The novel is a mystery as well as a study of human impetus and connection. It is well into the book that the reader is allowed to approach the tribe that Dr. Swenson has worked with for over 50 years. We are coupled to Marina’s sphere of knowledge and invested enough in the unknown behind the walls of green to wait with appropriately baited breath and bug spray as Patchett ekes out the details of her story. The Lakashi tribe is the source of hope for the pharmaceutical company that has staked millions on the idea that their immense fertility can be translated into a drug for women everywhere. The studies have reported that Lakashi women bear children into their 70s. I can’t think of anything I’d like to do less as I enter my twilight years, but this is the era of the octomom.
Patchett’s characters are fully-dimensional and their layers are intriguing, and sculpted as believable parts of their history. The novel is a thorough account of the motives of its protagonists and mounts to a surprising end, which is girded by the tensions of the unfamiliar and incredible turns of events. Patchett has an interesting perspective when it comes to matters of the heart and her view of the complexities of moments between people, when coupled with high emotion, is again on display in the final pages of State of Wonder.
Because a number of the same tropes lace Bel Canto and Patchett’s latest work, it is hard not to compare the two. While I didn’t feel that State of Wonder had the same emotional punch as Bel Canto, traveling to the tropics in the chill of a New York winter was not an unpleasant journey, particularly with Marina as my guide.
Thursday, January 10, 2013
Galen and his mother live somewhere outside Sacramento on their nearly defunct family walnut farm. His grandmother has dementia and has been sent to a nursing home though she is physically in perfect health. His aunt lives nearby with his hyper-sexual cousin, Jennifer, who relishes the chance to tantalize her cousin with glimpses of her body and half-realized physical encounters. The fractured family goes through a strained, daily ritual of afternoon tea, followed by a visit to grandma, followed by dinner, laced with barbs from his aunt, denial from his mother, and aggressive flirtation from Jennifer. The repetition is caustic and life on the farm, stagnant.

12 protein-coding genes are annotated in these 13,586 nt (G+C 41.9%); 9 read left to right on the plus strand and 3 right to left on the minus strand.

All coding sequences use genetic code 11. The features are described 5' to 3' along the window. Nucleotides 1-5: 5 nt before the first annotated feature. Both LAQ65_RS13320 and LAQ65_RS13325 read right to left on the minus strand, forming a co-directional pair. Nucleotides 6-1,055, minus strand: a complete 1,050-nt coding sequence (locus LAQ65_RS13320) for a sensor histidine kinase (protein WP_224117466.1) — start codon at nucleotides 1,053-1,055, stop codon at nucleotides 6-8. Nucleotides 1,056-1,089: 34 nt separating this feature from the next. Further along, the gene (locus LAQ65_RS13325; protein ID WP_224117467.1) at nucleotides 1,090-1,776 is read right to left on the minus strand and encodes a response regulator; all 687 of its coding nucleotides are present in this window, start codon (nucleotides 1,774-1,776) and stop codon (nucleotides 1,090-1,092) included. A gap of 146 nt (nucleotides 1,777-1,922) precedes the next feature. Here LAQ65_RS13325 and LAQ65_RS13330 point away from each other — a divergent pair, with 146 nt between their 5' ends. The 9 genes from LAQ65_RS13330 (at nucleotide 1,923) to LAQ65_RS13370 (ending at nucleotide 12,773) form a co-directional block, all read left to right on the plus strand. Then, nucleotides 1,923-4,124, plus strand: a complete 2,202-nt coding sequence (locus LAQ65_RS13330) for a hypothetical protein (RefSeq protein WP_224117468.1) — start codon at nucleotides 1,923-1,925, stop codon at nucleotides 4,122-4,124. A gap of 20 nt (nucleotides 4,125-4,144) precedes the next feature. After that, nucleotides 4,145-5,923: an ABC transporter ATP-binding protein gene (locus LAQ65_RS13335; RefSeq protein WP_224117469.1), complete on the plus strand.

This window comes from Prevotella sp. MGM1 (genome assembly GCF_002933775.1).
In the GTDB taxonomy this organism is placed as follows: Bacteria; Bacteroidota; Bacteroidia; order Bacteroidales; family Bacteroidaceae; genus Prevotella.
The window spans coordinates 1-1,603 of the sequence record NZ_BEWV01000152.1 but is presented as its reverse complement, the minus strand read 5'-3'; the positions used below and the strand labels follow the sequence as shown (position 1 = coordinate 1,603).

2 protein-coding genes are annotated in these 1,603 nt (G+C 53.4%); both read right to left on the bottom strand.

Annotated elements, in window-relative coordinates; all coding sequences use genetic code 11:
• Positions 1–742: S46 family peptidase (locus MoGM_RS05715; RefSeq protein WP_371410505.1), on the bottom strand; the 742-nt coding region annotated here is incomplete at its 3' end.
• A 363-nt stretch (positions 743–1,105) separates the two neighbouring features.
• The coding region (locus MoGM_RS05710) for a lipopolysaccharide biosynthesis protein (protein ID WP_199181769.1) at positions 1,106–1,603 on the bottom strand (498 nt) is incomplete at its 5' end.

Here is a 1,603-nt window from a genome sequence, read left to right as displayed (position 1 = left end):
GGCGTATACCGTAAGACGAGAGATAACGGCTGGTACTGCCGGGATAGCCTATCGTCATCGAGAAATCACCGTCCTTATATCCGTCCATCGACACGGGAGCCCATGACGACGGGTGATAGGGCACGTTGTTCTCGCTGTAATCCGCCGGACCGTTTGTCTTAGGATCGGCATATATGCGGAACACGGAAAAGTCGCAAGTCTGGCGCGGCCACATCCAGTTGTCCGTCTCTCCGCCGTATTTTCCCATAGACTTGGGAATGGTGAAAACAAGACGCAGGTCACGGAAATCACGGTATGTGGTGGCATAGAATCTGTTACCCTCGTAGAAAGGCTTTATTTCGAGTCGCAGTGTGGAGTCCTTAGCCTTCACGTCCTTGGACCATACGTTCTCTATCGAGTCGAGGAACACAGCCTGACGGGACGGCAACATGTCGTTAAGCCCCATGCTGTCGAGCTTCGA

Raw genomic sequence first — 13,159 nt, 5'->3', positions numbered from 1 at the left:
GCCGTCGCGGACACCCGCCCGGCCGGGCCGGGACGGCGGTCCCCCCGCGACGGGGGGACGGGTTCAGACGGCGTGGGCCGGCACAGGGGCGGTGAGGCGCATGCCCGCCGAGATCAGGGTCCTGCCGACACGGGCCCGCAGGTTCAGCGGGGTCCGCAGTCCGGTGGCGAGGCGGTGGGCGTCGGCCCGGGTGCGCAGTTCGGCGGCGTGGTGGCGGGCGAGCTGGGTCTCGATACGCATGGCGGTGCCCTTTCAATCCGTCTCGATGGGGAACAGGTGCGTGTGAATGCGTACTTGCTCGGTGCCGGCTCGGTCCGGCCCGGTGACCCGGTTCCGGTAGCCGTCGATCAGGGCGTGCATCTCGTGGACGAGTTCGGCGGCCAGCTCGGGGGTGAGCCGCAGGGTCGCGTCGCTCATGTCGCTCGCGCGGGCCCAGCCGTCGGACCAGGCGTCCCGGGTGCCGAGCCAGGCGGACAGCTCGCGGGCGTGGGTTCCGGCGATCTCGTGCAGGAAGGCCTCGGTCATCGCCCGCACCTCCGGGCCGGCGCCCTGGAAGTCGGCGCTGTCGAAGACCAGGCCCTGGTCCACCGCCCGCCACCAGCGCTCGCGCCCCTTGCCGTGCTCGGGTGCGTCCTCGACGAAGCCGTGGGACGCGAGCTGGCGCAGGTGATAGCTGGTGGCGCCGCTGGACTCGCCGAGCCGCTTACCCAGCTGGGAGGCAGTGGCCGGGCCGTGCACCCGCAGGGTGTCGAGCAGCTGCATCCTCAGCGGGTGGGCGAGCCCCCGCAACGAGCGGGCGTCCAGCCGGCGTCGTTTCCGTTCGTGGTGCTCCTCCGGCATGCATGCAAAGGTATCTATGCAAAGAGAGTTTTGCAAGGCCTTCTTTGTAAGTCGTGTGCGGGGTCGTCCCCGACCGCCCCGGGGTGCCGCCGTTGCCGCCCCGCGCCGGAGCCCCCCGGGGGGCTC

Galen feels trapped by his mother. He hasn’t gone to college because she says there is no money, and the two live off the wages for an ostensible gardener and maid. Galen hunkers down with his copy of Sidhartha on the porch, and while the summer heat creeps up to encase him, the reader’s initial instinct is pity. Poor bright boy, seeking enlightenment, suffocated by his mother and the golden past she wears like armor against the present. It is not long before Galen’s self-absorption and scuttled meditations reveal there is more at stake. The four women and Galen spend a weekend together in a cabin in the woods and the semi-privacy supplies the catalyst for Galen’s epic destruction.
The dirt of the title coats the subject literally and figuratively throughout the novel. In Galen’s attempts to reject the material world, to throw off the shackles he believes bind him, he plunges into the extremes of nature at his body’s expense. Every time Galen took a shower I drew a breath of relief, as if he were staving off some awful disintegration, and a real sense of dread built when he stepped out of doors once again.
Vann has written a disturbing novel about family, modernity, money, delusion, and self-serving personal exploration. Galen fancies himself to be spiritually beyond the people he is surrounded by, entirely failing to recognize the humility of his idol, Sidhartha. The family he is given is hardly a picnic, but Galen makes no effort to understand the distress of their relationships. Had he tried to unravel the tensions that surround him, rather than trying to cut directly through them, Galen might have understood the people in his life as more than obstacles to, or as pawn-like ushers toward, his deliverance.
It’s an accomplishment to evoke such visceral feelings of distaste from your readers while still compelling them to continue on with the story. I am not sure I am pleased to have met Galen, but he certainly won’t be forgotten.